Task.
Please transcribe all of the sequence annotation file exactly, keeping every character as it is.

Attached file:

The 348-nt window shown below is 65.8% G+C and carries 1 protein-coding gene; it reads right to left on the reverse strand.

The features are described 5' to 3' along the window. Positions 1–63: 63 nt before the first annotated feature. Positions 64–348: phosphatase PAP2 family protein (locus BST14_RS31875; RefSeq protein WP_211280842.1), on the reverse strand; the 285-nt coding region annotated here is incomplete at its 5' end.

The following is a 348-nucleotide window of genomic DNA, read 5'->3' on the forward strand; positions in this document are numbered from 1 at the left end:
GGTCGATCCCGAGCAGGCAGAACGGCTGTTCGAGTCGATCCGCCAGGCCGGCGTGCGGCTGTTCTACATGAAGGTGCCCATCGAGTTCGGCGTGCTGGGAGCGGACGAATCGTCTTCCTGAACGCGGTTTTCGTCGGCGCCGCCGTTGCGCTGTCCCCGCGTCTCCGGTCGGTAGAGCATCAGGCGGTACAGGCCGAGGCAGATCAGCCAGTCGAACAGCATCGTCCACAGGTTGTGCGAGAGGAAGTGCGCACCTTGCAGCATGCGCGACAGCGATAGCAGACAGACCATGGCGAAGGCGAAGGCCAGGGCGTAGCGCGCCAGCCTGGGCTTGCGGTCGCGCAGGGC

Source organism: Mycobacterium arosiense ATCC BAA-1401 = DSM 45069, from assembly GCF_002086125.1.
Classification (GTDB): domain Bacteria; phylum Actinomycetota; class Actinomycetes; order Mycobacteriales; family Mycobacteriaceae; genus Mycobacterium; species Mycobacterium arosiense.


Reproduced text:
The 348-nt window shown below is 65.8% G+C and carries 1 protein-coding gene; it reads right to left on the reverse strand.

The features are described 5' to 3' along the window. Positions 1–63: 63 nt before the first annotated feature. Positions 64–348: phosphatase PAP2 family protein (locus BST14_RS31875; RefSeq protein WP_211280842.1), on the reverse strand; the 285-nt coding region annotated here is incomplete at its 5' end.

The following is a 348-nucleotide window of genomic DNA, read 5'->3' on the forward strand; positions in this document are numbered from 1 at the left end:
GGTCGATCCCGAGCAGGCAGAACGGCTGTTCGAGTCGATCCGCCAGGCCGGCGTGCGGCTGTTCTACATGAAGGTGCCCATCGAGTTCGGCGTGCTGGGAGCGGACGAATCGTCTTCCTGAACGCGGTTTTCGTCGGCGCCGCCGTTGCGCTGTCCCCGCGTCTCCGGTCGGTAGAGCATCAGGCGGTACAGGCCGAGGCAGATCAGCCAGTCGAACAGCATCGTCCACAGGTTGTGCGAGAGGAAGTGCGCACCTTGCAGCATGCGCGACAGCGATAGCAGACAGACCATGGCGAAGGCGAAGGCCAGGGCGTAGCGCGCCAGCCTGGGCTTGCGGTCGCGCAGGGC

Source organism: Mycobacterium arosiense ATCC BAA-1401 = DSM 45069, from assembly GCF_002086125.1.
Classification (GTDB): domain Bacteria; phylum Actinomycetota; class Actinomycetes; order Mycobacteriales; family Mycobacteriaceae; genus Mycobacterium; species Mycobacterium arosiense.